Despite Twitter’s significant drops in stock prices and an underwhelming initial acquisition of users this year, there may be hope for the social network still. In the current global forecast for Twitter, numbers show that its Asian audience will increase by nearly 25% this year, and that by 2018 more than 40% of Twitter users will be located in the Asia-Pacific region, according to data released today by eMarketer.
Using more than 90 sources, including Twitter traffic data from research and regulatory agencies, internet and mobile adoption trends and country-specific demographics and socioeconomic factors, eMarketer identified the number of times individual users logged in or accessed Twitter monthly.
The findings demonstrate that Twitter will see substantial growth this year at 24.4%, landing it 227.5 million total users around the world. The social network is expected to continue to grow, reaching 400 million users worldwide and maintaining a double-digit growth rate at 10.7%.
The projected growth can be attributed to the surge in Twitter’s Asia-Pacific user base, which is not only increasing steadily, but has also surpassed the total number of users in North America and Western Europe, despite the ban on Twitter in China. The Asia-Pacific region will account for 32.8% of Twitter users worldwide in 2014, with 23.7% of users in North America and 16.8% in Western Europe. At this rate, eMarketer estimates that the Asia-Pacific user base will comprise 40.1% of total users worldwide in 2018 and could be even higher if China lifts the ban by then.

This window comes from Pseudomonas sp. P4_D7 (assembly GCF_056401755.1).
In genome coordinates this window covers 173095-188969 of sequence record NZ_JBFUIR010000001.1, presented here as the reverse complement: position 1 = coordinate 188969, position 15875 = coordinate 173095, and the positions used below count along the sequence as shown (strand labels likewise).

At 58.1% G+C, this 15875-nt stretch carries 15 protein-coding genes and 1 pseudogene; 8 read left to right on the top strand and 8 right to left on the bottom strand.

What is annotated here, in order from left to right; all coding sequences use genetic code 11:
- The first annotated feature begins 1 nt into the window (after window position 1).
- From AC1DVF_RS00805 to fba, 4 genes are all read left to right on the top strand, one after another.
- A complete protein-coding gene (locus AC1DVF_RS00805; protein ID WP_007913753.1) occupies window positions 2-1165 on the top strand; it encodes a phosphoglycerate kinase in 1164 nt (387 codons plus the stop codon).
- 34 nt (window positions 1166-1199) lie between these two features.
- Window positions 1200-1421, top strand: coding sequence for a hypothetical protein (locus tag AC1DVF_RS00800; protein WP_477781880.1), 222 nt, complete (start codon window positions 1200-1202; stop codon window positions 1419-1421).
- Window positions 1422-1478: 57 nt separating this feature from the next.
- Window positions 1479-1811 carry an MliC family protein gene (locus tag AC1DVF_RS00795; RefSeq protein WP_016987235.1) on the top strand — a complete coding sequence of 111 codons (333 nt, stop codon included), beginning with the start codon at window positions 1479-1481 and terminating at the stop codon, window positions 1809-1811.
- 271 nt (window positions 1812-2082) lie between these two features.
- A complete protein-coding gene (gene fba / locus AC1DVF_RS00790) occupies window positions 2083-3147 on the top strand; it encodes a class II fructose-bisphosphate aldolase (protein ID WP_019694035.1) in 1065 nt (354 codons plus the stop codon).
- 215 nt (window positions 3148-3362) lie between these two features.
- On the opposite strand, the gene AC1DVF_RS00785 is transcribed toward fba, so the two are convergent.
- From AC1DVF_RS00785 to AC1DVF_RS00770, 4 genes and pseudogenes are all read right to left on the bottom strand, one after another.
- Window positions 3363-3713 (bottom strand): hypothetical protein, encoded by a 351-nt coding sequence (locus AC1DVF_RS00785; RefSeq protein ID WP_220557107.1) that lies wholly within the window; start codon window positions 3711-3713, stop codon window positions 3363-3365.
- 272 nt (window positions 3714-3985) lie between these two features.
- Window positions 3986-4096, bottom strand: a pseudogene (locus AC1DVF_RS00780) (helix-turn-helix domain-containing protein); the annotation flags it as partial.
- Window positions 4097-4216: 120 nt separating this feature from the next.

eMarketer also analyzed Twitter users by country, showing that the rise in Twitter users in emerging markets like India and Indonesia is key to the region’s growth. This year, growth in India will reach as high as 61.7% and 56.9% in Indonesia, resulting in the two countries gaining the third- and fourth-largest Twitter user bases in the world at 18.1 million and 15.3 million, respectively.
While the number of Twitter users in the U.S. continues to grow, the increases in larger regions around the world will in time overwhelm the U.S. user base, decreasing its share of the global user base to single digits. As early as 2015, the U.S. will account for just 9.1% of total Twitter users and expected to drop to 6.4% in 2018, according to eMarketer. For now, however, the U.S. remains the greatest individual country in terms of the number of Twitter users, representing 20% of total Twitter users.
After the tough year it’s had with decreased share prices, its slow start to gaining active users and investor worries, this is good news for Twitter.